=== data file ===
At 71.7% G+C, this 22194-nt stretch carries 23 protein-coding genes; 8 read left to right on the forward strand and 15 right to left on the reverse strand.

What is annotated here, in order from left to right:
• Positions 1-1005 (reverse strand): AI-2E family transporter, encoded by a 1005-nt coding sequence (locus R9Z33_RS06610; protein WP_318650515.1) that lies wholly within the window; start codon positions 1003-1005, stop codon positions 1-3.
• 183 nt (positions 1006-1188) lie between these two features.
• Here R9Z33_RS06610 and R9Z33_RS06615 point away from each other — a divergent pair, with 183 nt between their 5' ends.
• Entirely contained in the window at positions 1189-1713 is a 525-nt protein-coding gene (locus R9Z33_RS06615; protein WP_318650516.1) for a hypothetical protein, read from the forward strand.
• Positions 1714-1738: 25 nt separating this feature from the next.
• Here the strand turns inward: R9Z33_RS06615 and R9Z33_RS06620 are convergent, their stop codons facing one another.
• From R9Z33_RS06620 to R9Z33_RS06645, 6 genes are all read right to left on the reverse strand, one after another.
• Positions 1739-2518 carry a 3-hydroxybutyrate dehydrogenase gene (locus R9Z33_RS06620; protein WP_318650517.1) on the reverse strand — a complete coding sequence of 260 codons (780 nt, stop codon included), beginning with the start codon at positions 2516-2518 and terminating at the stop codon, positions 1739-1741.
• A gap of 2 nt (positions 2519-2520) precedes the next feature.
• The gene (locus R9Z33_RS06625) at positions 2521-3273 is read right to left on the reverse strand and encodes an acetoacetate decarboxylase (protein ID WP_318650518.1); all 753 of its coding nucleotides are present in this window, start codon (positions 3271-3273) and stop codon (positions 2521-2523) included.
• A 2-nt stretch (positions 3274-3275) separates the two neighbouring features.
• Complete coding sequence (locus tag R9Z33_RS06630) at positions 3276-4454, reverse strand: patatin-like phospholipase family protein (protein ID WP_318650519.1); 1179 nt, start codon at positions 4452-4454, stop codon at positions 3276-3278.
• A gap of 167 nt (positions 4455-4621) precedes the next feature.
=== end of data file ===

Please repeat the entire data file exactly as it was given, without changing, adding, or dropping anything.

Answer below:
At 71.7% G+C, this 22194-nt stretch carries 23 protein-coding genes; 8 read left to right on the forward strand and 15 right to left on the reverse strand.

What is annotated here, in order from left to right:
• Positions 1-1005 (reverse strand): AI-2E family transporter, encoded by a 1005-nt coding sequence (locus R9Z33_RS06610; protein WP_318650515.1) that lies wholly within the window; start codon positions 1003-1005, stop codon positions 1-3.
• 183 nt (positions 1006-1188) lie between these two features.
• Here R9Z33_RS06610 and R9Z33_RS06615 point away from each other — a divergent pair, with 183 nt between their 5' ends.
• Entirely contained in the window at positions 1189-1713 is a 525-nt protein-coding gene (locus R9Z33_RS06615; protein WP_318650516.1) for a hypothetical protein, read from the forward strand.
• Positions 1714-1738: 25 nt separating this feature from the next.
• Here the strand turns inward: R9Z33_RS06615 and R9Z33_RS06620 are convergent, their stop codons facing one another.
• From R9Z33_RS06620 to R9Z33_RS06645, 6 genes are all read right to left on the reverse strand, one after another.
• Positions 1739-2518 carry a 3-hydroxybutyrate dehydrogenase gene (locus R9Z33_RS06620; protein WP_318650517.1) on the reverse strand — a complete coding sequence of 260 codons (780 nt, stop codon included), beginning with the start codon at positions 2516-2518 and terminating at the stop codon, positions 1739-1741.
• A gap of 2 nt (positions 2519-2520) precedes the next feature.
• The gene (locus R9Z33_RS06625) at positions 2521-3273 is read right to left on the reverse strand and encodes an acetoacetate decarboxylase (protein ID WP_318650518.1); all 753 of its coding nucleotides are present in this window, start codon (positions 3271-3273) and stop codon (positions 2521-2523) included.
• A 2-nt stretch (positions 3274-3275) separates the two neighbouring features.
• Complete coding sequence (locus tag R9Z33_RS06630) at positions 3276-4454, reverse strand: patatin-like phospholipase family protein (protein ID WP_318650519.1); 1179 nt, start codon at positions 4452-4454, stop codon at positions 3276-3278.
• A gap of 167 nt (positions 4455-4621) precedes the next feature.